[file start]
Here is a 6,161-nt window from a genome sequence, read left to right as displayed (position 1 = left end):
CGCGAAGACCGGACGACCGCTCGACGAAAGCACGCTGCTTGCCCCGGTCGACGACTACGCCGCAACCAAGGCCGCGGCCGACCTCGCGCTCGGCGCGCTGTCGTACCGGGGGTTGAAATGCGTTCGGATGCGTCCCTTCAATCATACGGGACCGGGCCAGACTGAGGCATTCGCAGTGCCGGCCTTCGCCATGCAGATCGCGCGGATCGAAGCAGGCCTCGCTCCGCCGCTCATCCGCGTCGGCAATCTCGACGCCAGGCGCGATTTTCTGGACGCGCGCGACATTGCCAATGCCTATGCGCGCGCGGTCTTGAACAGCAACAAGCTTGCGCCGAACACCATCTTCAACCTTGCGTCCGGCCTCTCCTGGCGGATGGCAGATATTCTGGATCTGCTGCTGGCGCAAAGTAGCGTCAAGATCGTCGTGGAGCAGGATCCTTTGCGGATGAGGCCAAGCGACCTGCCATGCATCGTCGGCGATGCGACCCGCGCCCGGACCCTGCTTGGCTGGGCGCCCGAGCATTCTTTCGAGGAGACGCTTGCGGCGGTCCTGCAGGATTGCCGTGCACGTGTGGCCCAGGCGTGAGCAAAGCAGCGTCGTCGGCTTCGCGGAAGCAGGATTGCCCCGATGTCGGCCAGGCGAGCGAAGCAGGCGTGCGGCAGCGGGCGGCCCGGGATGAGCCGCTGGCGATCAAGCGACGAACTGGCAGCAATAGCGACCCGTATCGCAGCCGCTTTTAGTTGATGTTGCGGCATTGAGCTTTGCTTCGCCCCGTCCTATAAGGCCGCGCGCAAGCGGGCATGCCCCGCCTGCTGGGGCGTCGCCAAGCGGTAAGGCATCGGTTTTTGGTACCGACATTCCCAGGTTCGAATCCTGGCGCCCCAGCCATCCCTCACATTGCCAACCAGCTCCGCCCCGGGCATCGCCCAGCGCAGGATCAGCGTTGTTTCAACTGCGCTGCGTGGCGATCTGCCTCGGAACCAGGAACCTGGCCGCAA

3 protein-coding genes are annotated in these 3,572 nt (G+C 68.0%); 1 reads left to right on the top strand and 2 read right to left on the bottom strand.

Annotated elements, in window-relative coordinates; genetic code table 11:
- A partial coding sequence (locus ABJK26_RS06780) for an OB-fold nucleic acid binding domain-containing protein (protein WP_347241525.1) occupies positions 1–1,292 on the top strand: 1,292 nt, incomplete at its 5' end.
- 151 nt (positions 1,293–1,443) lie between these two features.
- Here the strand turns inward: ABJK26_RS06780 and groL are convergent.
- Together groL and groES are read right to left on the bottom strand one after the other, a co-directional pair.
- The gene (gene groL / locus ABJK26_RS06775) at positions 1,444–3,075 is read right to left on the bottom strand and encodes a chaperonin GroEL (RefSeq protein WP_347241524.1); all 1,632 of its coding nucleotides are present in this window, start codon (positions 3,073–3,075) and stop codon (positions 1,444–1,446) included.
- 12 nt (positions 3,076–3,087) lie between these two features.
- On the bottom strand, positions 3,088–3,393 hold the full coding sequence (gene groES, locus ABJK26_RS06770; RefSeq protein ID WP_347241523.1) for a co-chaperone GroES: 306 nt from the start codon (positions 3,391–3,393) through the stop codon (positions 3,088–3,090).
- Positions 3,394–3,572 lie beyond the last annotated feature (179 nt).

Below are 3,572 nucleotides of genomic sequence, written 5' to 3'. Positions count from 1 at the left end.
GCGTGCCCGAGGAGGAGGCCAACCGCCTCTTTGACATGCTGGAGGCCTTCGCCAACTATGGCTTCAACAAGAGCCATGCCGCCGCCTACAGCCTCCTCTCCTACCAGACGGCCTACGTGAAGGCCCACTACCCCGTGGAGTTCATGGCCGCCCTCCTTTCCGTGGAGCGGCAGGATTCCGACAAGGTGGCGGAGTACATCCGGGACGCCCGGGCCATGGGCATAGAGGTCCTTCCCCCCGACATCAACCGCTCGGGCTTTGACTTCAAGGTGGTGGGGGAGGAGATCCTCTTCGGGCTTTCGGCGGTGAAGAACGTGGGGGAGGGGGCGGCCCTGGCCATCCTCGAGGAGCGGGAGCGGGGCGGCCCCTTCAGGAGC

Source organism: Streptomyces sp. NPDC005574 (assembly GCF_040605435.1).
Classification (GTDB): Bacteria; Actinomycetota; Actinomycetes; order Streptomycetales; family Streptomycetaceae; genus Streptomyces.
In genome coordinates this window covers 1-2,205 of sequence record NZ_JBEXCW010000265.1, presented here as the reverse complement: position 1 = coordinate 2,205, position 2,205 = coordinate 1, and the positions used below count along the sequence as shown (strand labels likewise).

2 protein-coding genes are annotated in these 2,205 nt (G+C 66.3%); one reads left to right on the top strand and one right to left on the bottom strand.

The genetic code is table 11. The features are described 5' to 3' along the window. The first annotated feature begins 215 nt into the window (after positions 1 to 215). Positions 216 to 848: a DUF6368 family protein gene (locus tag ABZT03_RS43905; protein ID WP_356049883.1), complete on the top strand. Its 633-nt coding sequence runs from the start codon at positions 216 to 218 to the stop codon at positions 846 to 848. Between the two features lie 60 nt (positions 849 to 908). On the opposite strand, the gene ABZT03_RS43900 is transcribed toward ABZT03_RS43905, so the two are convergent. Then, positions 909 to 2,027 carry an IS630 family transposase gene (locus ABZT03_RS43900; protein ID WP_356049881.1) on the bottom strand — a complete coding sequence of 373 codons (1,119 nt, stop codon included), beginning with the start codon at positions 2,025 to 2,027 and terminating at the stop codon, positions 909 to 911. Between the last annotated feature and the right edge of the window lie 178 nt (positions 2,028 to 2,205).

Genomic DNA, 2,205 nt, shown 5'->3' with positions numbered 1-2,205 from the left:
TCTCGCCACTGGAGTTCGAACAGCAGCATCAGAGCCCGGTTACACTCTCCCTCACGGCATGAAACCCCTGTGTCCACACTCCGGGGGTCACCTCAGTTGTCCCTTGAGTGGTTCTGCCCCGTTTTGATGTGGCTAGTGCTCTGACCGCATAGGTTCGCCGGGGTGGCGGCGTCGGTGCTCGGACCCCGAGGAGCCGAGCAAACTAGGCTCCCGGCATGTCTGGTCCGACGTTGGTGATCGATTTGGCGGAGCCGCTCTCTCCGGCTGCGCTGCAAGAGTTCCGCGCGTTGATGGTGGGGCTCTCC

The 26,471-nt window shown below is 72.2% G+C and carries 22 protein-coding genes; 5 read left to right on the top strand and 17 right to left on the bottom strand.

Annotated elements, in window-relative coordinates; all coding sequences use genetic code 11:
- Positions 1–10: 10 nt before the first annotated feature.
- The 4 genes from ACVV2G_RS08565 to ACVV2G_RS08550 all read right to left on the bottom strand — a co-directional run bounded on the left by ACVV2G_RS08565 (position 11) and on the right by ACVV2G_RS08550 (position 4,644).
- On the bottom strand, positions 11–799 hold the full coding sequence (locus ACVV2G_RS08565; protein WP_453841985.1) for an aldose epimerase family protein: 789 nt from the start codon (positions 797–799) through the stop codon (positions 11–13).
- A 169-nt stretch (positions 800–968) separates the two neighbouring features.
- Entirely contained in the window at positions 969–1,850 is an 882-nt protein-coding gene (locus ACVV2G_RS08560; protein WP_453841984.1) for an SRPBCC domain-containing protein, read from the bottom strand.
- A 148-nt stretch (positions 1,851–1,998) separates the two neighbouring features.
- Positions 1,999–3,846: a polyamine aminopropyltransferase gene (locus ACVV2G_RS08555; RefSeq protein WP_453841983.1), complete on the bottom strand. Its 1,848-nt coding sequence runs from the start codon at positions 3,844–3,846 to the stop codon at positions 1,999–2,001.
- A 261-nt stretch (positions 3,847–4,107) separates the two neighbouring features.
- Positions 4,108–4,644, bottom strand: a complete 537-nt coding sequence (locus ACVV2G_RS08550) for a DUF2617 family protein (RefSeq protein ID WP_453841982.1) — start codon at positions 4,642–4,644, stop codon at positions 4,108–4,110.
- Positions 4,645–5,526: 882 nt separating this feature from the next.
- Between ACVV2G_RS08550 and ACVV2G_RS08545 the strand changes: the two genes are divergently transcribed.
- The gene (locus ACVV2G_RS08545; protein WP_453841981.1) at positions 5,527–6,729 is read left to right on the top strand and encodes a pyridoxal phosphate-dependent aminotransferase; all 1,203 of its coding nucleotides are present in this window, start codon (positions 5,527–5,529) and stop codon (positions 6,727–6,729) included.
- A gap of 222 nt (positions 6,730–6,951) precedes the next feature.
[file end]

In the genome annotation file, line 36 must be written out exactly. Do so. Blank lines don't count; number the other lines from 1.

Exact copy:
- A gap of 222 nt (positions 6,730–6,951) precedes the next feature.